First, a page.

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I Must Know the Truth

Opening – Aradhana is Getting Ready for her Performance
  • Aradhana was a bharatanatyam dancer.
  • She was getting ready for the annual dance show of the Kamala Devi School of Dance and Music.
  • She was on the backstage, getting ready.
  • The narrator, her sister Simmi, went to meet Aradhana on the backstage.
  • She was excited to see Aradhana in her costumes – pleated saree, blouse, long hair, flowers on hair and golden ornaments.
  • Simmi commented that Aradhana looked beautiful but she didn’t believe that. She looked in the mirror and agreed that she was beautiful.
  • Aradhana smiled and said humorously that Simmi looked ‘fair’ rather than beautiful. (Fair is used to describe male beauty. Aradhana was a little dark and Simmi was really fair)
  • Simmi admits that she was not as talented and beautiful as Aradhana.
  1. What was Aradhana dressed up for?
    Aradhana was dressed up in charming dance costumes for her Bharatanatyam performance for the annual dance show of the Kamala Devi School of Dance and Music.
  2. What do we know about Aradhana and Simmi in the opening of the story?
    It is quite certain that Aradhana and Simmi were loving sisters. Simmi was a fan of Aradhana the dancer and had deep love and concern for her. She did not envy Aradhana being a dancer. On the other hand, Aradhana was not proud of being a dancer. She was always worried about her dark complexion in comparison with Simmi’s fair skin-color.
  3. Why did Simmi feel angry with Aradhana when the latter (Aradhana) mentioned fair?
    Aradhana was always largely worried about her dark complexion. It was a reason for her constant worry. For Aradhana, a fair complexion was all that mattered most. Aradhana had good figure and a well-carved face. Besides, Aradhana was a wonderful person, a lot of inner beauty within. Comparatively too, Simmi was neither as beautiful as Aradhana was nor was she half as talented as her. Seeing how gifted Aradhana was, Simmi felt a surge of anger.
  4. Why does the narrator say that smiling is not very difficult for Aradhana?
    Aradhana is a Bharatnatyam dancer. In Bharatnatyam, expressions of all kinds is part of the art. Being a trained artiste, Aradhana knew how to smile.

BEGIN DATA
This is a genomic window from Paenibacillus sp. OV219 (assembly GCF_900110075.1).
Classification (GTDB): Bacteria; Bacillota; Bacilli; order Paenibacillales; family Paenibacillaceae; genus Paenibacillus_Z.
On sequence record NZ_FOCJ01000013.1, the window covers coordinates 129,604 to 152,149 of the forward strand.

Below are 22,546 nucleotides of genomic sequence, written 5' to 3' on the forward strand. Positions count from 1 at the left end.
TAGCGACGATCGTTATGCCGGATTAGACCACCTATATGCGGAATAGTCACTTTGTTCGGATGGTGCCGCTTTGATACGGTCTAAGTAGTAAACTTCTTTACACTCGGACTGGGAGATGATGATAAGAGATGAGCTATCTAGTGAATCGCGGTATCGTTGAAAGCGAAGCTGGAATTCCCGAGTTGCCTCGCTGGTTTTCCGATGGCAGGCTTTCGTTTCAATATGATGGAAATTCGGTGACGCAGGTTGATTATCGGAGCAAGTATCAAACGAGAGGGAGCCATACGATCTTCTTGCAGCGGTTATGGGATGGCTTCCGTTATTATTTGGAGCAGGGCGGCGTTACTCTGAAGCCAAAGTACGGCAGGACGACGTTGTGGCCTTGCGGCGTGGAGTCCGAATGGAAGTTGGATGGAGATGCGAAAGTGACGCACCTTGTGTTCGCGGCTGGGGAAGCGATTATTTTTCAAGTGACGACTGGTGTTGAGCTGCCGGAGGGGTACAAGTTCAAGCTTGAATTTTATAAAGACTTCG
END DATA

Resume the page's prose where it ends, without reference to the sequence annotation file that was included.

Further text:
5. Was the narrator jealous of Aradhana? Why do you think so?
    No, the narrator, Aradhana’s sister, is not jealous of her. They loved each other and encouraged each other. The narrator had a great character to appreciate Aradhana who was the star of the night and one always ahead of her in terms of charm and skills.
Next – The Green Room
  1. When Simmi turned to go, grandmother (dadima), aunt Pramela and their mother came to meet Aradhana. Aradhana didn’t like Aunt Pramela. She didn’t feel like seeing her at this time. The narrator (Simmi) warned Aradhana not to behave meanly with Aunt Pramela. Mother informed Aradhana that her grandfather and father also had come to attend the show.
  2. “Aunt Pramela”, my sister rolled up her eyes in mock horror, “If it isn’t a bad omen!”
  3. “Come on, Aradhana,” I chuckled, “Don’t be mean. Smile, smile Bharatnatyam style. That shouldn’t be difficult for you.”
  4. My grandmother who suffered from rheumatism waddled towards my sister. My mother appeared from behind her and said in her ambassador voice, “Look who are here to wish you, Aradhana.” She gave sister one of her best smiles. My mother looks ten years younger when she smiles. She adjusted Aradhana’s blouse and patted her on the shoulders, “Grandfather has come too. He’s sitting in the front row. And so has your Father, —— ah, how forgetful of me.” She held my sister at arm’s length and said gently. “We are are so proud of you Aradhana, my dear, that you have been selected to inaugurate the Annual Show of your school.
  5. Father and I have something very special for you on this important event. We wanted to give it to you on your eighteenth birthday next month, but we thought
  6. today was a more appropriate occasion. We want you to wear it today.” She turned to me and said, “Run Simmi, get it from father!”
  7. What mummy?” I asked, puzzled. “What have you brought for Aradhana?”
  8. “Never mind,” my mother sighed, “I’ll get it myself. You help grandmother and aunt Pramela back to their seats.”
  9. “Move back,” protested Grandma, “I haven’t even had time to look at Aradhana properly. I haven’t exchanged a single word with her. Let me look at you child.”
  10. She regarded my sister tenderly, “You look wonderful. And what a good figure you have. Don’t neglect it, dear, like I did.” “No,” Aradhana smiled politely.
  11. “You are a real young lady, that’s what you are. Soon we’ll have to start looking for a suitable match for you.”
  12. “Dadima please,” Aradhana threw an embarrassed glance around her.
Next – Crisis Develops when Evil Minds are Around




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A Psalm of Life – Henry Wadsworth Longfellow

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